Travel Like a Chameleon

To be a great traveler, one must be a chameleon. A chameleon’s color changes not only to help camouflage the animal and in response to temperature changes, but it serves a greater purpose of social signaling and physiological condition.

When most of us travel, we want to taste the local dishes, listen to traditional music and check out the latest fashions being worn. Our senses are ignited simply by the exoticness that surrounds us. That’s what I like to call the “outer skin” of a traveler.

But few travelers really blend in like a chameleon…and I don’t mean like my buddy Nate! We’ve traveled from Asia to Europe together and wherever he goes, he tries to look like some version of the locals.

To really understand a place, one must understand how to interact with local people and respond to local situations and then adapt to these as if they were part of your own culture. How quickly can you do this? Just like most things, it takes practice but here are a few tips to get you started.

1. Learn a few local phrases

When you land in a new destination, there’s inevitably some anxiety about the unknown customs, culture and language. But you can ease yourself in by learning a few local phrases, particularly greetings that will help to break the ice. Locals will always appreciate this simple gesture, especially if it’s delivered with a smile. It may just be the start of your conversation but it will help to break down any barriers. 

2. Ask for local recommendations and opinions

You can begin practicing your learnt local phrases the minute you set foot in the country by starting up conversations with visa officers, taxi drivers and people selling SIM cards. Get your first taste of the local culture by asking where they like to hang out or head to on their weekends. How is the country’s economy going and what insights can they give on the local politics? Maybe they can offer some suggestions on your pronunciation or how to negotiate the local customs.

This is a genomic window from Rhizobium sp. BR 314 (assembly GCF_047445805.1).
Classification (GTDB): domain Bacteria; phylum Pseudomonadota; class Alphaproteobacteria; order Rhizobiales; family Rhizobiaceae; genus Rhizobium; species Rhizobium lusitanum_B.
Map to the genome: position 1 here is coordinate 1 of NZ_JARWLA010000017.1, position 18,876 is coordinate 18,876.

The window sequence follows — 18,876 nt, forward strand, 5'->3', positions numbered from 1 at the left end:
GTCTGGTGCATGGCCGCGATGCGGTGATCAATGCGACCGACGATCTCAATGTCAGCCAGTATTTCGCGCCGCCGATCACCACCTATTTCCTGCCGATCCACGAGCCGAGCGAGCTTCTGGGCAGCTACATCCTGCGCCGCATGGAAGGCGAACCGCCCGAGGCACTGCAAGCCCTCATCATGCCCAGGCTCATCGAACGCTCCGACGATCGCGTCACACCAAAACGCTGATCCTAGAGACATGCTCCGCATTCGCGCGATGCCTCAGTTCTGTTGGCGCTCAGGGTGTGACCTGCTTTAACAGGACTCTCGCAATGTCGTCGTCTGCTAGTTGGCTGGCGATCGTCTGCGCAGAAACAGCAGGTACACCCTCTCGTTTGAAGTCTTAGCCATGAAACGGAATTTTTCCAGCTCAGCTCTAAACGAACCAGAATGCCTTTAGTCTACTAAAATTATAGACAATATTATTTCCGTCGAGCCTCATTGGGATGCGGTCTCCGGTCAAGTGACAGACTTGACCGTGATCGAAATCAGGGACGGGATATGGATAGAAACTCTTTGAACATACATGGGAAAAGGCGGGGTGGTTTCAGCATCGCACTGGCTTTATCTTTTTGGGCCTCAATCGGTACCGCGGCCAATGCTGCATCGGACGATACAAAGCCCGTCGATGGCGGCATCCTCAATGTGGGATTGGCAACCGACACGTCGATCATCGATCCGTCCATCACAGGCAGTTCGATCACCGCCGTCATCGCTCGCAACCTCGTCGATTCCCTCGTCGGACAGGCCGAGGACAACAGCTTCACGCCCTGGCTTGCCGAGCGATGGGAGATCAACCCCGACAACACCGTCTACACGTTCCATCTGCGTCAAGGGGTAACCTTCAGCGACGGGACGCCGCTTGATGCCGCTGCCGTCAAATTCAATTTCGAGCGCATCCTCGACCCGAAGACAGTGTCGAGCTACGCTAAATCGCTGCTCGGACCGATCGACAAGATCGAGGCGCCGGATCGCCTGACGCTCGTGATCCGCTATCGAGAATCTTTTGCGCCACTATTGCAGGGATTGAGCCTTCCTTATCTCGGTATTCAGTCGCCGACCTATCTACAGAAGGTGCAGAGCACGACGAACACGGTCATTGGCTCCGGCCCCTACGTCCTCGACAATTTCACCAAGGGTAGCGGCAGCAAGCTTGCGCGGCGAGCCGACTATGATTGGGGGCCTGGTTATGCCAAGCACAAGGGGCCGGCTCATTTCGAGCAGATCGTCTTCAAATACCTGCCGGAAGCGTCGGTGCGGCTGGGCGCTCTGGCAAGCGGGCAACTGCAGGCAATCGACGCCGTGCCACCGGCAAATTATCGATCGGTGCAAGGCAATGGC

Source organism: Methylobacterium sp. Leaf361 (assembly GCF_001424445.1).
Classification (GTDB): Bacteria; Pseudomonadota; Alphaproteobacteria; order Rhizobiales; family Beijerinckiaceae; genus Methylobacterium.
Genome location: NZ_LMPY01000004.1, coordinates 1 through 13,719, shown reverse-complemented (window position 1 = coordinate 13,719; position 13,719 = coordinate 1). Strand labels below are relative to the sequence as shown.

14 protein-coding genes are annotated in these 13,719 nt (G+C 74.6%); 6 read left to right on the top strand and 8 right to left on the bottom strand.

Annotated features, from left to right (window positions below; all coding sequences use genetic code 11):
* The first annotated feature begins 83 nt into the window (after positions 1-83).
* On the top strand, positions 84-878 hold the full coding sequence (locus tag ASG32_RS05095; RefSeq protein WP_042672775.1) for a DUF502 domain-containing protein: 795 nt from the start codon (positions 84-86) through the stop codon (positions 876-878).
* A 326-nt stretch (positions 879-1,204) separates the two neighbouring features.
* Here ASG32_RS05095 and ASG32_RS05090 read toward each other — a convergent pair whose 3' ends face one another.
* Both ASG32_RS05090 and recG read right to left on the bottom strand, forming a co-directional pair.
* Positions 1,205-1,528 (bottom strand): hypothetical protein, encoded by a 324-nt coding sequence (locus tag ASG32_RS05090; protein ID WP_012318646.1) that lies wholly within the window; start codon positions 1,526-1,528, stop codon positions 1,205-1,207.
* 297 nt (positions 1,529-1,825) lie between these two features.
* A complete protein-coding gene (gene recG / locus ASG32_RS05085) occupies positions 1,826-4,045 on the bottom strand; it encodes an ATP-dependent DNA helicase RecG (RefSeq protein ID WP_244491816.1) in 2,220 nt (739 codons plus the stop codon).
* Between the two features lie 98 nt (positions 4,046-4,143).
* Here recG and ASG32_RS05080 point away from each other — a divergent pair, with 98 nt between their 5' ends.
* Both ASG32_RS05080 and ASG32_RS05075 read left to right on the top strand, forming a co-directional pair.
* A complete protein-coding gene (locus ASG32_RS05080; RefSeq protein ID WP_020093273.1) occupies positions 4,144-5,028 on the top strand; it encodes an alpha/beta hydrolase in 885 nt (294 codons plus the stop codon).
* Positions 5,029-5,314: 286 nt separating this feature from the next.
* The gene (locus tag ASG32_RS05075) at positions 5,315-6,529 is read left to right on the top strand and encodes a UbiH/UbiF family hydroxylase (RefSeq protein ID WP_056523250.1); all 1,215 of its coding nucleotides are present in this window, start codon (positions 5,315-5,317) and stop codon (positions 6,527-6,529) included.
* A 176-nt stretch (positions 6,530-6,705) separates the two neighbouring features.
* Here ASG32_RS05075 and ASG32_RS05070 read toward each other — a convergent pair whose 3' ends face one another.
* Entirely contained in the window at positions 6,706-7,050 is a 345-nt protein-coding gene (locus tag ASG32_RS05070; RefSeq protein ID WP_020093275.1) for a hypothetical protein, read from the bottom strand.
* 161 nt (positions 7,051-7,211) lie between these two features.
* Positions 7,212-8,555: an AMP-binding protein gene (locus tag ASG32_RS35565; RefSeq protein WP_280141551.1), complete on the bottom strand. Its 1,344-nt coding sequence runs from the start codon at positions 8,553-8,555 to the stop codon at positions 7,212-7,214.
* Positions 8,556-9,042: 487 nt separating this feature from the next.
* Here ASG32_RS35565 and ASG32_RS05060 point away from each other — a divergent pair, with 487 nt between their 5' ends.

Everyone likes to be asked their opinion and this is no different when traveling abroad. Showing that you are sensitive to their culture may surprise and even flatter them, particularly coming from USAmericans, as few would ever think to ask such questions. You might be amazed by what people will share if you try it!

3. Observe and Respond to local situations

Different countries tend to have different temperaments, with locals reacting in unique ways to social situations. It might be something as simple as calling a waiter over to the table or waiting in line for a taxi. They way you do it in one country is not always the way they do it overseas. In Japan, merely greeting a person correctly and showing respect is an important part of everyday interactions.

One of the easiest ways to learn how you should react in various situations is by observing the locals. Watch how they greet one another and be sensitive to any displays of respect. Most locals will understand if you accidentally put your foot in it, but they’ll also appreciate the efforts you make to understand their way of doing things. Most of all, be in the moment. If you are constantly looking around and drawn away by the senses, you may never observe what is happening in front of you.

4. Adapt to the local lifestyle

One of the easiest ways to understand the local customs and culture is by living like the locals. Take subways and buses around the city and eat at local places rather than sticking to tourist restaurants. Don’t be scared to chat with people in parks during the day or join local gatherings.

One of my favorite experiences of mingling with the locals was in Brazil where I stumbled upon a festival taking place in Porto Alegre. I immediately made friends and had a great night out while gaining an insight into the way Brazilians like to unwind.

5. Immerse yourself in the local media

Whether it’s listening to the radio or reading books by local authors, you can learn a lot about a destination through the arts and media. Both historical and fiction books will immerse you in the events that have shaped the country and the issues that affect people in day-to-day life.

The trick to being a great traveler is getting to a point where you feel just as comfortable in a few days as someone who has lived there for several months. It is like anything else, practice it, be in the moment, and watch how fast your skin can change colors.

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